Will anyone on this year’s tickets have a record of military service?
Hillary Clinton and Donald Trump are about to choose running mates. I don’t know whom they’ll pick, but I hope that one or both picks a military veteran. The next president will inherit war zones in the Middle East and Afghanistan, yet neither major party’s front-runner can boast military chops. In the last century, military service was considered an important part of a portfolio for a would-be commander in chief. After all, how can a president send others into battle when he has not seen combat himself? Military service hasn’t been mandatory in a president, nor should it be, but certainly it is preferable.
In 1992, Bill Clinton won the White House despite his legal evasion of the draft. Smartly, Clinton balanced his ticket by choosing as his running mate Sen. Al Gore, D-Tenn. While Gore’s Harvard classmates found ways to avoid serving in Vietnam, this senator’s son had enlisted in the Army and served five months in Vietnam.
In 2000, Democrats dismissed George W. Bush’s service as a pilot in the Air National Guard as akin to draft evasion. It wasn’t. But Bush didn’t help himself on that score when he chose as his running mate Dick Cheney, a former defense secretary who enjoyed five draft deferments during the Vietnam War. In 2004, Sen. Frank Lautenberg, D-N.J., branded Cheney a “chicken hawk” because the veep was a hawk on the Iraq War.
You don’t hear “chicken hawk” often these days, even though President Obama never served in the military. Vice President Joe Biden enjoyed five student draft deferments during Vietnam and the no-military-experience Obama administration has continued to engage the U.S. military from Libya to Afghanistan. In 2009, I took a gander at Obama’s first Cabinet and found that members were three times more likely to be law-school grads than veterans.
Law school is the new boot camp. Party elites prefer academia to the military. In the 2016 Democratic presidential primary, only one candidate, former Sen. James Webb of Virginia, served in the military. Hillary Clinton claims she once looked into joining the Marines, but she never did. Like former Maryland Gov. Martin O’Malley, she graduated law school. Sen. Bernie Sanders of Vermont and former Rhode Island Gov. Lincoln Chafee never enlisted.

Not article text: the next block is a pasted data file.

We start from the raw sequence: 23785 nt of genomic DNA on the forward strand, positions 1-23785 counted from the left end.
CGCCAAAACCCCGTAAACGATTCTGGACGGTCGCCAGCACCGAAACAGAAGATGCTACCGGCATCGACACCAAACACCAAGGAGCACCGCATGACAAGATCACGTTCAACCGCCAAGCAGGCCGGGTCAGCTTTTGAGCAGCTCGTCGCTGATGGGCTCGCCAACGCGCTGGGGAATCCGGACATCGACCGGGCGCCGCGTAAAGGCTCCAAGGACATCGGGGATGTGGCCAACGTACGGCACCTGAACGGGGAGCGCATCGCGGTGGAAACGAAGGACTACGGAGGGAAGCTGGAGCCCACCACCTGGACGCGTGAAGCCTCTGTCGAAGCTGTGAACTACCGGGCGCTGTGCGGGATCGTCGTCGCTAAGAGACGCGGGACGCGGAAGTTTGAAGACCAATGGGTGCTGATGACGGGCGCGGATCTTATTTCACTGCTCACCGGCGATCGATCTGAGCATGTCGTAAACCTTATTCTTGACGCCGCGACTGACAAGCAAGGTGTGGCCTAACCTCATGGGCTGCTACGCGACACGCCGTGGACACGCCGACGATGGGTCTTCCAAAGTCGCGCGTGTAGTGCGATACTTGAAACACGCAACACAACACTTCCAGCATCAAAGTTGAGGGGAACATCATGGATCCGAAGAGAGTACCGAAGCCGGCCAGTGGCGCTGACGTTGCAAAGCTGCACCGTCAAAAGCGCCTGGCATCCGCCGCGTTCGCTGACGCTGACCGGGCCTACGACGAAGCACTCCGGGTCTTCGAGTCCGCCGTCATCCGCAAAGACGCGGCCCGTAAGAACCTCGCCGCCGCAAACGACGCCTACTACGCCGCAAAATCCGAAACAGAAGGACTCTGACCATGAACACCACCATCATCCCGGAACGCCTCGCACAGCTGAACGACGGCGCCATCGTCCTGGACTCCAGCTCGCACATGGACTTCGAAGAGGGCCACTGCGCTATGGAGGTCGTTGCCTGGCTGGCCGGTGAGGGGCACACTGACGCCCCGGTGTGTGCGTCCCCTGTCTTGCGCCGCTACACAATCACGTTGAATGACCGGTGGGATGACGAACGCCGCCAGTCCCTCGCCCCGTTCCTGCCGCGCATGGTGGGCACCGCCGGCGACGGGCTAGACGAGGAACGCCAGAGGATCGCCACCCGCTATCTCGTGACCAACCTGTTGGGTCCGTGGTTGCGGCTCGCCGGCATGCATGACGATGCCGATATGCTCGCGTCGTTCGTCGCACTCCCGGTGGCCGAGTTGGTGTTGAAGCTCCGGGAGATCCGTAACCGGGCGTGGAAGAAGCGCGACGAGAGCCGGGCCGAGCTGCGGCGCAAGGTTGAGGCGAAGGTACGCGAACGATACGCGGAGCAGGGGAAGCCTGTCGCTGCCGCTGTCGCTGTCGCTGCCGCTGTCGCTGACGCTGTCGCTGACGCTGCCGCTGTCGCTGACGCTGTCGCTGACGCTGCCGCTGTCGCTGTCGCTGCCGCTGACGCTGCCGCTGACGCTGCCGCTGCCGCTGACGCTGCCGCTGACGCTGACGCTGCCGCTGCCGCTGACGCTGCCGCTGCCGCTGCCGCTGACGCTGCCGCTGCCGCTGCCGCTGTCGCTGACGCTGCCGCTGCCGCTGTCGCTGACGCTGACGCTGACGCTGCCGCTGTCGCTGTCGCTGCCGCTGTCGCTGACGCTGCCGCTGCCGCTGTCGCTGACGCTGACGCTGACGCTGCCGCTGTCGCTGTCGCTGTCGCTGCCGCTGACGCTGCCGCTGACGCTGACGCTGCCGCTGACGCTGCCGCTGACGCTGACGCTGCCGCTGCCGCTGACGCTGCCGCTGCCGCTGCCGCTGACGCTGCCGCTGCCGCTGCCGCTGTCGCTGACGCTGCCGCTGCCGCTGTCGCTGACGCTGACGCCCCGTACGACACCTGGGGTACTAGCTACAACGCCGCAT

In a GOP field rich with foreign-policy hawks, only Sen. Lindsey Graham and former Texas Gov. Rick Perry served in the military. Front-runner Donald Trump once told a biographer “[I] always felt I was in the military” because he attended a military boarding school for five years. Really.
The Los Angeles Times published a list of likely running mates Monday. Among the GOP possibles, only two — Sens. Jeff Sessions of Alabama and Tom Cotton of Arkansas — served in the military. Both are lawyers. Former House Speaker Newt Gingrich, New Jersey Gov. Chris Christie, Indiana Gov. Mike Pence, and Oklahoma Gov. Mary Fallin did not. Team Trump leaked that The Donald might pick retired Lt. Gen. Michael T. Flynn. Flynn’s a registered Democrat, but at least law school was not his boot camp.
Not one Democrat on the Times’ short list is a vet. All of the short-list Dems — Housing and Urban Development Secretary Julian Castro and Labor Secretary Tom Perez, and Sens. Cory Booker of New Jersey, Sherrod Brown of Ohio, Tim Kaine of Virginia, and Elizabeth Warren, of Massachusetts — went to law or graduate school. Whether they’ll be called chicken hawks is unclear. But if the experts are right about likely picks, most will have begun their careers barking orders and never had to learn how to salute.
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Sen. Tom Cotton (Michael Vadon/Creative Commons)